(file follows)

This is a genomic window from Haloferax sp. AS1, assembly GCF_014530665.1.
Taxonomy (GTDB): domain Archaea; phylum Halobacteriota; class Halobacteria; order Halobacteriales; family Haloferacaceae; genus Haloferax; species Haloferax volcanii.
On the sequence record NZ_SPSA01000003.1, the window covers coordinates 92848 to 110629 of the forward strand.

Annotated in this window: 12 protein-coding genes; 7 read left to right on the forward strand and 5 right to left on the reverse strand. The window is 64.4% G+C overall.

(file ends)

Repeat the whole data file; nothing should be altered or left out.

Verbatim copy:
This is a genomic window from Haloferax sp. AS1, assembly GCF_014530665.1.
Taxonomy (GTDB): domain Archaea; phylum Halobacteriota; class Halobacteria; order Halobacteriales; family Haloferacaceae; genus Haloferax; species Haloferax volcanii.
On the sequence record NZ_SPSA01000003.1, the window covers coordinates 92848 to 110629 of the forward strand.

Annotated in this window: 12 protein-coding genes; 7 read left to right on the forward strand and 5 right to left on the reverse strand. The window is 64.4% G+C overall.